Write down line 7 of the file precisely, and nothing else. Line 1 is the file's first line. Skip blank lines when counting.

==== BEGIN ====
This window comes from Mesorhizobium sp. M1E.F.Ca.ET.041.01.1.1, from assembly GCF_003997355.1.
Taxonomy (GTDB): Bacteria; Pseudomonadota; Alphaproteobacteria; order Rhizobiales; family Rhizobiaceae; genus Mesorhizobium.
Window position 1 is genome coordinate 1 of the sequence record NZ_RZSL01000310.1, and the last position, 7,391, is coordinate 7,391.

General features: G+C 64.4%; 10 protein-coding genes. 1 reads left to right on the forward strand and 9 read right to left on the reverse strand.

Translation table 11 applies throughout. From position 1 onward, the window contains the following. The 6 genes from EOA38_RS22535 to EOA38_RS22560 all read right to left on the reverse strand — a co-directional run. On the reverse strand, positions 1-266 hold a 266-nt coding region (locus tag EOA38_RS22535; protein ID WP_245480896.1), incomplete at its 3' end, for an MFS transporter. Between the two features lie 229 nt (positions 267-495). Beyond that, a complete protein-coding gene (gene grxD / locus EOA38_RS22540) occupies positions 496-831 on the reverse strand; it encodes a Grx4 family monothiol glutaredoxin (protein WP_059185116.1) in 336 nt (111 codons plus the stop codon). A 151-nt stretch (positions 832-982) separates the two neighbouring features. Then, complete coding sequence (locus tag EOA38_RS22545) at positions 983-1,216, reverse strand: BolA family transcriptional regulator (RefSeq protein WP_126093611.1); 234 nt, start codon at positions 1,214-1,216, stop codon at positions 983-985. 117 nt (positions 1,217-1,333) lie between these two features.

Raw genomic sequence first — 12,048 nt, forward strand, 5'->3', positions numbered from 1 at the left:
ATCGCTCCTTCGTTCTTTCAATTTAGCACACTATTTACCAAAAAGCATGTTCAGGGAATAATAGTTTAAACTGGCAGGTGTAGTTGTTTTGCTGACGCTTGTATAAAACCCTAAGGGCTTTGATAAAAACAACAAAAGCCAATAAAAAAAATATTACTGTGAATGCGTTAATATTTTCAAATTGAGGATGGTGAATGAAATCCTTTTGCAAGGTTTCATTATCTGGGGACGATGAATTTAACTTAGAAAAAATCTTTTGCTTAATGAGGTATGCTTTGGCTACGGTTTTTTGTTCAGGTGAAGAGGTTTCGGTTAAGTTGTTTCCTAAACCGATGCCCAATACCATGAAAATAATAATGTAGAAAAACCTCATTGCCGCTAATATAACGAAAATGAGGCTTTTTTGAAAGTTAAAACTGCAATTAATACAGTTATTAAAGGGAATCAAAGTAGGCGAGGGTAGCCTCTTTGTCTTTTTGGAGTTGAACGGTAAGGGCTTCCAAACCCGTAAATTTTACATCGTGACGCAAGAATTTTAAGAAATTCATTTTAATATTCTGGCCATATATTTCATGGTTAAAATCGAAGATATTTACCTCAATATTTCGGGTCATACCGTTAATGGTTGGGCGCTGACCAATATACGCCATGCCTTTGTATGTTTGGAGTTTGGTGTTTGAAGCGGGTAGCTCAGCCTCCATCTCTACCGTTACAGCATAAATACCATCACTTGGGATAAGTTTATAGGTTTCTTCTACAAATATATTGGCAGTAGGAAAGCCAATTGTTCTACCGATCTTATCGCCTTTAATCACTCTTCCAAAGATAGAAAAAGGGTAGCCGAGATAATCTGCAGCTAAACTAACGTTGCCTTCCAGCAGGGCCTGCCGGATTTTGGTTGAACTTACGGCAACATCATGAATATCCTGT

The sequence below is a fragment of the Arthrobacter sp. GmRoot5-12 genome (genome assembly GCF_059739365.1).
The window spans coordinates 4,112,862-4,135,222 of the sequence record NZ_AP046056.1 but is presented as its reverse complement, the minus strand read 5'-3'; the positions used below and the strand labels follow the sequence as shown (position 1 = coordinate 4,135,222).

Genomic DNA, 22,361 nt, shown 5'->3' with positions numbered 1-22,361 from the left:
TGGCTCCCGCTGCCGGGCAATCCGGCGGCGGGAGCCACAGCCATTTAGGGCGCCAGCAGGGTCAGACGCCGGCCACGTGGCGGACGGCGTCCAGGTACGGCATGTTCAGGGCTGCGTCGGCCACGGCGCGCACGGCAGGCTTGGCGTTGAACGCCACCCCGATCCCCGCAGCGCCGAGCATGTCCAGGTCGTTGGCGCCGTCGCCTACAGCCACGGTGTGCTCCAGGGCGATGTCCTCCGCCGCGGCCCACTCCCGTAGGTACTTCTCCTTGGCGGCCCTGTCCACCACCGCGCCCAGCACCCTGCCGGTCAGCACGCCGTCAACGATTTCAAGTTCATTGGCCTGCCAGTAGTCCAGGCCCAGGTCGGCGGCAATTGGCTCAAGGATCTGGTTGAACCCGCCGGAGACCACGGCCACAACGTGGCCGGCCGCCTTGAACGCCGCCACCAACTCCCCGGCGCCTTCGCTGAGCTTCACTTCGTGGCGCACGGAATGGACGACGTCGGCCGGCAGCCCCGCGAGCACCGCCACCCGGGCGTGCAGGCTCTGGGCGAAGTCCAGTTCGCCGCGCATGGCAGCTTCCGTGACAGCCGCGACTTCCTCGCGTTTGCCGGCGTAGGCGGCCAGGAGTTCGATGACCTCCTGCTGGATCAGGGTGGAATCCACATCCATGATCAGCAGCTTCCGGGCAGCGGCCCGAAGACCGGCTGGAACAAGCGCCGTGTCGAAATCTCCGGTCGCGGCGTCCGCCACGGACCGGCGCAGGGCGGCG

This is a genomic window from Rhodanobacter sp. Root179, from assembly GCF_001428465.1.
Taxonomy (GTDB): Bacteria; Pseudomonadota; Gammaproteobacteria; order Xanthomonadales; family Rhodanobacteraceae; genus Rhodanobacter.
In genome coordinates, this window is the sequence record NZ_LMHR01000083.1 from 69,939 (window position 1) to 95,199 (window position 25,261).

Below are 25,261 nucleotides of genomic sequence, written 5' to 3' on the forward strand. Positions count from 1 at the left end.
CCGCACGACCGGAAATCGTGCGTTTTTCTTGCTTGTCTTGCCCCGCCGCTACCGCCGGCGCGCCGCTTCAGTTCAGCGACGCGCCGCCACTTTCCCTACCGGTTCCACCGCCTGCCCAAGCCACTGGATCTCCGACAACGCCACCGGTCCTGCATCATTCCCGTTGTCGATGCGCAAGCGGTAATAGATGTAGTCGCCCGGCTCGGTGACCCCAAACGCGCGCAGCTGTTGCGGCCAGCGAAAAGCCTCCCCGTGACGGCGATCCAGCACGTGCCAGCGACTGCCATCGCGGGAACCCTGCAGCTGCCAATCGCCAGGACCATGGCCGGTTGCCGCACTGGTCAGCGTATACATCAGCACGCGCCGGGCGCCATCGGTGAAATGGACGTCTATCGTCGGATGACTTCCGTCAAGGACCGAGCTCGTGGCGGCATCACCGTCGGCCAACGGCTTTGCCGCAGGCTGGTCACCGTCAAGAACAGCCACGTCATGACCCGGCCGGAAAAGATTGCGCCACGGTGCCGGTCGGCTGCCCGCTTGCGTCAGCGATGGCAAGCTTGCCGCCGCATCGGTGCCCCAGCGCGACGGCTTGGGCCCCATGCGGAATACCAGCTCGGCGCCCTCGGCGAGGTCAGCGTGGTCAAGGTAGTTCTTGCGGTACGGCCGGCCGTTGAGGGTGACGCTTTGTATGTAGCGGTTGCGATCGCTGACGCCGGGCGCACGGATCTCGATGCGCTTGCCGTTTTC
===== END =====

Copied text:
ATCGCTCCTTCGTTCTTTCAATTTAGCACACTATTTACCAAAAAGCATGTTCAGGGAATAATAGTTTAAACTGGCAGGTGTAGTTGTTTTGCTGACGCTTGTATAAAACCCTAAGGGCTTTGATAAAAACAACAAAAGCCAATAAAAAAAATATTACTGTGAATGCGTTAATATTTTCAAATTGAGGATGGTGAATGAAATCCTTTTGCAAGGTTTCATTATCTGGGGACGATGAATTTAACTTAGAAAAAATCTTTTGCTTAATGAGGTATGCTTTGGCTACGGTTTTTTGTTCAGGTGAAGAGGTTTCGGTTAAGTTGTTTCCTAAACCGATGCCCAATACCATGAAAATAATAATGTAGAAAAACCTCATTGCCGCTAATATAACGAAAATGAGGCTTTTTTGAAAGTTAAAACTGCAATTAATACAGTTATTAAAGGGAATCAAAGTAGGCGAGGGTAGCCTCTTTGTCTTTTTGGAGTTGAACGGTAAGGGCTTCCAAACCCGTAAATTTTACATCGTGACGCAAGAATTTTAAGAAATTCATTTTAATATTCTGGCCATATATTTCATGGTTAAAATCGAAGATATTTACCTCAATATTTCGGGTCATACCGTTAATGGTTGGGCGCTGACCAATATACGCCATGCCTTTGTATGTTTGGAGTTTGGTGTTTGAAGCGGGTAGCTCAGCCTCCATCTCTACCGTTACAGCATAAATACCATCACTTGGGATAAGTTTATAGGTTTCTTCTACAAATATATTGGCAGTAGGAAAGCCAATTGTTCTACCGATCTTATCGCCTTTAATCACTCTTCCAAAGATAGAAAAAGGGTAGCCGAGATAATCTGCAGCTAAACTAACGTTGCCTTCCAGCAGGGCCTGCCGGATTTTGGTTGAACTTACGGCAACATCATGAATATCCTGT